As noted, these tools share a common element — a pre-defined Walk the Line checklist. It must be completed and communicated, regardless of whether a change has been made. This repetition helps build the culture of Walk the Line. Figure 3 shows an example checklist for operator shift notes used during shift relief. This checklist identifies those activities that lead to changes in line-up. These changes are communicated between and among shifts, with confirmation of review required. Operators returning to duty must give positive verification since the last review.

Another class of aids to help operators understand the current operating state of a unit involves design tools. For example, a process to identify critical bleeders will highlight those points in the process that must have a bleed valve shut with a plug to prevent an LOPC incident. At Celanese, some sites paint these critical bleeders a recognizable color (Figure 4) and have the operator inspect them during evaluation rounds.

Additional design practices, to name a few, include formal plug and inspection programs, line labeling initiatives, spring loaded valves, and double blocks on some bleeders.

Operational Readiness. Experience has taught us that the frequency of incidents is higher during process transitions such as startups. These incidents often result from the physical process conditions not exactly matching those intended for safe operation. Thus, it is important that the process status be verified as safe to start. Operational readiness reviews ensure the process is safe to start by examining issues such as:

• equipment line-up;
• safeguard bypasses restored;
• bleed valves plugged;
• leak tightness;
• pre-startup safety reviews completed; and
• car seals in place.

Such reviews of simple startups may involve only one person walking through the process with a straightforward checklist to verify that nothing has changed and equipment is ready to resume operation. More complex reviews or higher risk startup situations may require different tools.

Operational readiness tools share some common elements such as defining equipment commissioning steps in standard operating procedures (SOPs). Commissioning tools include: process and instrumentation drawings (P&IDs) walk-downs, formal pre-startup safety reviews (regardless of whether a change was made), soap testing, checklist SOPs and similar maintenance/operations turnover, and verification after maintenance checks designed to ensure bleeders are closed and line-ups are correct.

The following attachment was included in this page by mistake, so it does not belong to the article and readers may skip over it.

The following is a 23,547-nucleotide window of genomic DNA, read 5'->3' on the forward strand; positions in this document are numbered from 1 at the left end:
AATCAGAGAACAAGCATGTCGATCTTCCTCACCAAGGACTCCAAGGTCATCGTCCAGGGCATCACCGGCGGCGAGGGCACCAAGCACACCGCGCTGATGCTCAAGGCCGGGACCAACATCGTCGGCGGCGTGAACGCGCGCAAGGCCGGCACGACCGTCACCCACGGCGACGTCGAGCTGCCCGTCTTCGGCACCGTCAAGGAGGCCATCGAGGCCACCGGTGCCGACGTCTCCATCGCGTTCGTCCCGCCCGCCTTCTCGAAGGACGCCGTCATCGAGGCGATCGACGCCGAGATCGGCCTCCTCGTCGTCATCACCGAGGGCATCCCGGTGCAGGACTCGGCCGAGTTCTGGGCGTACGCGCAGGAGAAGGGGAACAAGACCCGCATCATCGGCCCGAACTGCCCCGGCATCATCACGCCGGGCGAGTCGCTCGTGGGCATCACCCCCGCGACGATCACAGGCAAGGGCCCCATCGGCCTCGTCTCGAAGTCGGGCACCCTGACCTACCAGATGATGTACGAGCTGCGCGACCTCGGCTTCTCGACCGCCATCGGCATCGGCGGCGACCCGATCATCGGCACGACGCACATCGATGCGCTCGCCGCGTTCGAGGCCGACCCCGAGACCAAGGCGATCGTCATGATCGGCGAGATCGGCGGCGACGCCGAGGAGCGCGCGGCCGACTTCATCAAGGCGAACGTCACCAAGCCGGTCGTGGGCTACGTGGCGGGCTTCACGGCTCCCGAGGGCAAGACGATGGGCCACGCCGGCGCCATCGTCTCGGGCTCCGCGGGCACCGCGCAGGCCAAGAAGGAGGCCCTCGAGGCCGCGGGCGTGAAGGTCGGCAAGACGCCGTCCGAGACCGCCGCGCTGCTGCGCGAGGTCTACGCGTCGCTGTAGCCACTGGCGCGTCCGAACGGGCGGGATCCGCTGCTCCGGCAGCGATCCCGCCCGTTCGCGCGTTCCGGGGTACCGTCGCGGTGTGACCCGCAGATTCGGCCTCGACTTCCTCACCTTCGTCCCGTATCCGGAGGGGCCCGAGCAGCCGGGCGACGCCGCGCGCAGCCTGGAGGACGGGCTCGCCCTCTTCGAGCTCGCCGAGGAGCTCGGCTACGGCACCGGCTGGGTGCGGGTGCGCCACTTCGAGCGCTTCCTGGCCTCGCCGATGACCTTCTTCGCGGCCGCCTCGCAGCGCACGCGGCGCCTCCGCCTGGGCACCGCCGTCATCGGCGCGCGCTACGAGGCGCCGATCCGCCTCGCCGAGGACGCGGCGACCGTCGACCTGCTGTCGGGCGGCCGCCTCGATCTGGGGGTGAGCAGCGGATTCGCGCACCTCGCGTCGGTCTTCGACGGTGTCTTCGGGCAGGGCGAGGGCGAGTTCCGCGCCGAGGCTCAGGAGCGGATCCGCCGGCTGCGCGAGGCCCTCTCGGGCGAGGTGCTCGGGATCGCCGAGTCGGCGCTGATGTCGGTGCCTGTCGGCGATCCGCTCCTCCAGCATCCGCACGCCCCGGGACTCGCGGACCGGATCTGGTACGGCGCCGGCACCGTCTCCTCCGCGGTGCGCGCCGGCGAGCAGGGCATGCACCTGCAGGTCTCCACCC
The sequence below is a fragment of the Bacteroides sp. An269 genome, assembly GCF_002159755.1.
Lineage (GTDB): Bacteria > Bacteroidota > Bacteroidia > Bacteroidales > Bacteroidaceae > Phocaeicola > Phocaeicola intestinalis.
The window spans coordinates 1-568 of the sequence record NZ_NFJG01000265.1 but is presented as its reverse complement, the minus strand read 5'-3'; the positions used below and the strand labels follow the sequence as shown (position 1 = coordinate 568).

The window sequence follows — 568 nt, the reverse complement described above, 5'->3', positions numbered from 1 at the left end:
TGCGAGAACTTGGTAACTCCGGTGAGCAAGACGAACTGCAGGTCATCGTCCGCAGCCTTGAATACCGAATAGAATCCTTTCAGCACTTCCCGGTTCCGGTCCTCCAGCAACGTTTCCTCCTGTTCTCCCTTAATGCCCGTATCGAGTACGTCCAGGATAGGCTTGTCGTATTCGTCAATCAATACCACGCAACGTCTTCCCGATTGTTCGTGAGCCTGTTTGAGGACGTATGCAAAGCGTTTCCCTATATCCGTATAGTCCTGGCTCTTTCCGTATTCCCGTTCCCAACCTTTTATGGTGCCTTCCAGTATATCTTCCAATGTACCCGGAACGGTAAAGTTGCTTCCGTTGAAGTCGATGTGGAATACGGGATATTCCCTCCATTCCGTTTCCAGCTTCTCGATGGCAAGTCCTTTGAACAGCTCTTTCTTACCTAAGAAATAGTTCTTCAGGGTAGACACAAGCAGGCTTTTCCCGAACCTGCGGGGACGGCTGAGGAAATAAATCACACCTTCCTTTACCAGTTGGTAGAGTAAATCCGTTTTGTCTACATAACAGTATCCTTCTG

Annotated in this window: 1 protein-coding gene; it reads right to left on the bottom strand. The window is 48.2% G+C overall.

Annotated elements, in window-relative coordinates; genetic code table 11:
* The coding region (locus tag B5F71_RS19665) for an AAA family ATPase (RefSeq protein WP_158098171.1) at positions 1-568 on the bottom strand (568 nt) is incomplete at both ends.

A common tool used in industry is independent verification. It often targets some safety devices such as pressure relief devices but also makes sense for critical line-ups. Celanese uses a risk-based ranking criteria to determine if a task should be considered critical. These tasks are performed with a checklist in hand; the operator verifies each step when completed. After the task is finished, another person independently confirms the steps as complete and accurate.

Step Up Your Efforts

Adopt a belief that all process safety incidents are preventable and start with a goal of zero LOPCs caused by operator line-up errors. Of all LOPC incidents, those related to incorrect line-ups and open ends seem easiest to correct. When analyzing incidents, go beyond “operator left valve open” and answer “Why did the operator leave the valve open?”

Recognize which operating discipline and operational readiness tools operators require to understand the current operating state of the processing unit. Set the expectation that an operator must know with 100% certainty where energy will flow each time a change is made to the process. If that person doesn’t know with 100% certainty, then walk the line!


JERRY J. FOREST is global process safety manager for Celanese, Irving, Texas. E-mail him at jerry.forest@celanese.com.

REFERENCES
1. AFPM Safety Portal Event Sharing Database, www.afpm.org/safetyportal (login credentials required), American Fuel & Petrochemical Manufacturers, Washington, D.C.
2. AIChE Center for Chemical Process Safety, “Conduct of Operations and Operational Discipline,” J. Wiley & Sons, Hoboken, N.J. (2011).